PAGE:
“Fallujah is considered as the capital of Daesh… and its liberation would mean defeating it not just in Anbar or Iraq, but in the whole world,” he adds.
Fear Of Retribution
However, not everyone shares Faris’s optimism.
“We have real fears. Even the government has the same fears that Kataib Hezbollah-Iraq may get into Fallujah,” a senior local official in Anbar, who asked not to be named tells Newsweek Middle East.
“We met with Hadi Al Amiri (the commander of Badr troops) and Qais Al Khazaili (the commander of Asaib Ahl Al Haq), and both men gave us assurances that their troops will not enter Fallujah, but the Kataib sent signals that they will get in,” the local official says.
Local officials have stressed that no violations have been recorded so far by either the Iraqi regular security troops or the paramilitary troops.
According to Iraqi military, Daesh has booby-trapped the outskirts of the city to block the advance of Iraqi security forces, in addition to holding people hostage inside Fallujah.
No Word From The Inside
Abu Jasim, a former merchant, left Fallujah a little over a year ago and resettled in Erbil in Iraq’s Kurdistan region where thousands of other displaced people from Fallujah and Anbar province currently reside.
His uncle’s wife suffers from Alzheimer’s disease and the last time he spoke to them, they said they could not find the medicine she needed in Fallujah.
“I have not been able to speak to them for a month. Their phones don’t work,” he says. “I don’t know what’s happened to them; if they are dead or alive.”
Daesh has disconnected telecommunication networks in many areas under its control.
The town has been under a “cruel embargo” for months, he says, as Iraqi forces have been amassing on the town’s outskirts.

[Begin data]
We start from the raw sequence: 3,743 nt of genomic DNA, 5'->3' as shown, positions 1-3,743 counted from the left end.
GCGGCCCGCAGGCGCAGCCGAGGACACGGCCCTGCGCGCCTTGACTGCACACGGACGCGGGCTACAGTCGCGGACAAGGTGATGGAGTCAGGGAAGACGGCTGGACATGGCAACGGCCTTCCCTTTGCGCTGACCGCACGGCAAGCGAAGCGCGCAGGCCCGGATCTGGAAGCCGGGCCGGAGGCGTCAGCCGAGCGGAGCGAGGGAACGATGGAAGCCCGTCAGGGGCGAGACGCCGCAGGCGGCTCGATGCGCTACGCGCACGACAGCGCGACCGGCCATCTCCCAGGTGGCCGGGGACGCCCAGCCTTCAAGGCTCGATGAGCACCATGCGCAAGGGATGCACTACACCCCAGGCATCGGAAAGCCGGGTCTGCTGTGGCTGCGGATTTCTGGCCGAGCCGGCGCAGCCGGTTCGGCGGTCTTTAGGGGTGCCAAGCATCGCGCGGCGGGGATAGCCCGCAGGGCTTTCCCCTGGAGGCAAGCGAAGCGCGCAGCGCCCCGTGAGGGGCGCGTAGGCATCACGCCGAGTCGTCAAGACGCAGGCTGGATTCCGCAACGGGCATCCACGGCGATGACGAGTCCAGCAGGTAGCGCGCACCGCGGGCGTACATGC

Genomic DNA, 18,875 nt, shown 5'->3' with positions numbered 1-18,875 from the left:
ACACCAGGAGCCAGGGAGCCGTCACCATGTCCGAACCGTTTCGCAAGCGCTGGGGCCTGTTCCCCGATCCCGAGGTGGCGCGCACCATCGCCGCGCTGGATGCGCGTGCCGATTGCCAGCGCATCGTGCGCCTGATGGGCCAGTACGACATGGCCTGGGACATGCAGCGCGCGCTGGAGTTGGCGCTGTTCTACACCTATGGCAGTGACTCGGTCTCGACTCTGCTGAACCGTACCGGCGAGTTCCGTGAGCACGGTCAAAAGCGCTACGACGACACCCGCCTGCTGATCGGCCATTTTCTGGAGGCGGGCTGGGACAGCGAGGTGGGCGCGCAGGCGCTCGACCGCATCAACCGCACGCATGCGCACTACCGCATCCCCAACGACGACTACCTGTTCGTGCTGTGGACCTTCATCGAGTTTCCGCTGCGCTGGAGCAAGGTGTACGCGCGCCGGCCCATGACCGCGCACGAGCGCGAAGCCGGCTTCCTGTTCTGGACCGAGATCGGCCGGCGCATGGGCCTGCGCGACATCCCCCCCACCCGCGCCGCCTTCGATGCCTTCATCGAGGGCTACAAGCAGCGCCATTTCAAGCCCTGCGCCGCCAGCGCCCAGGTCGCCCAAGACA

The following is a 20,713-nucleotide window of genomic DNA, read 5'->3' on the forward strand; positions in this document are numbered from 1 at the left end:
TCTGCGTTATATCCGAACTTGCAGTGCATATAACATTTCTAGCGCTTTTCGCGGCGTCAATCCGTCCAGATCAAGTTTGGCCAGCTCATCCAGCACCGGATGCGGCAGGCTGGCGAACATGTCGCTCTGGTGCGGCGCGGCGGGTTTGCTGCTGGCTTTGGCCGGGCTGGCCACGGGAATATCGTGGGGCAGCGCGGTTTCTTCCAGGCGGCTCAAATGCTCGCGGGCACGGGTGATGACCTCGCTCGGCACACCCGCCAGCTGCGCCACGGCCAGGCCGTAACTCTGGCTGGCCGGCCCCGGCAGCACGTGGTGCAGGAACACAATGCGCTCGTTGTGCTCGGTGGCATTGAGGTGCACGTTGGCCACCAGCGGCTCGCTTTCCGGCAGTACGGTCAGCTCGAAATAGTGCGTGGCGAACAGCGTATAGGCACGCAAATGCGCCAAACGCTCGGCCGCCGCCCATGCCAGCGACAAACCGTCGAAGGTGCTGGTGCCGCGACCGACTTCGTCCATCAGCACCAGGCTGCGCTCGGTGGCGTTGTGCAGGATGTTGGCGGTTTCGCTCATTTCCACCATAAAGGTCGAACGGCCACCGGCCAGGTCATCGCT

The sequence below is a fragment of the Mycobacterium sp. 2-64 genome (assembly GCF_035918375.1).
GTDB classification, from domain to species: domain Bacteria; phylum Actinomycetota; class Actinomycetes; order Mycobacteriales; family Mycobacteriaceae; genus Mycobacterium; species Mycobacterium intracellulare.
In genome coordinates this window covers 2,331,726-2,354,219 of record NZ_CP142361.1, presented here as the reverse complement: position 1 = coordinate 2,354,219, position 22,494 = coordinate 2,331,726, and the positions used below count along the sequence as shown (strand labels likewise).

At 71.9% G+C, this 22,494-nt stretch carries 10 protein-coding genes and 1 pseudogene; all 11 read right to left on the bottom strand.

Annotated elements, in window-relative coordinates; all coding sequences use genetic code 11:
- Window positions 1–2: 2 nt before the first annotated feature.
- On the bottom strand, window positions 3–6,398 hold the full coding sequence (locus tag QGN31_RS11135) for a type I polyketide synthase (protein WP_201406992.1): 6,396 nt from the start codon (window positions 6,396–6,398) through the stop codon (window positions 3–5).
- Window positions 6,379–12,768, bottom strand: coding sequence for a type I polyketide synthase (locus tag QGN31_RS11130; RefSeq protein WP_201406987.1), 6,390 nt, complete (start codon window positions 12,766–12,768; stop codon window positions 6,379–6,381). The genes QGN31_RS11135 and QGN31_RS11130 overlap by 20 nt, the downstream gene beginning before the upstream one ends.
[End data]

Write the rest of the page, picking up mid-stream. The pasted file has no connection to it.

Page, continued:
“Friends tell us there is a shortage of everything—food, medicine, milk for babies,” Abu Jasim says with a shaky voice as he tries to pull himself together.
He is deeply distressed by the fight in Fallujah and fears for his relatives and friends who have stayed behind. He describes events in Fallujah in recent years as nothing “[short of] a calamity.”
Some people there have certainly cooperated with Daesh but many have also fought against them, he says, referring to a recent uprising by some local tribes that was crushed by the militants.
“Our people are caught between Daesh on the one hand and indiscriminate shelling of the town on the other hand,” says Abu Jasim.
Humanitarian Aid Needed
As the offensive by multiple Iraqi forces rages in Fallujah area, the town’s mayor, who is currently in Baghdad, estimates that between 70,000 to 100,000 civilians are still trapped inside.
“They live under disastrous circumstances,” Saadoun Shaalan, Fallujah’s mayor tells Newsweek Middle East. “They’re being used as a human shield by Daesh who doesn’t let them leave the town.”
Shaalan adds that the town’s residents are in urgent need of humanitarian assistance due to shortage of basic survival items, but voiced concerns that it’s not possible at the moment to deliver aid to the town.
For Fallujah residents, getting out is extremely risky. Shaalan says relations between the majority of residents and Daesh is “very bad,” but civilians are afraid to leave the town because Daesh has threatened to severely punish anyone trying to do so.
“Only around 100 people have managed to flee over the past few days,” Shaalan says.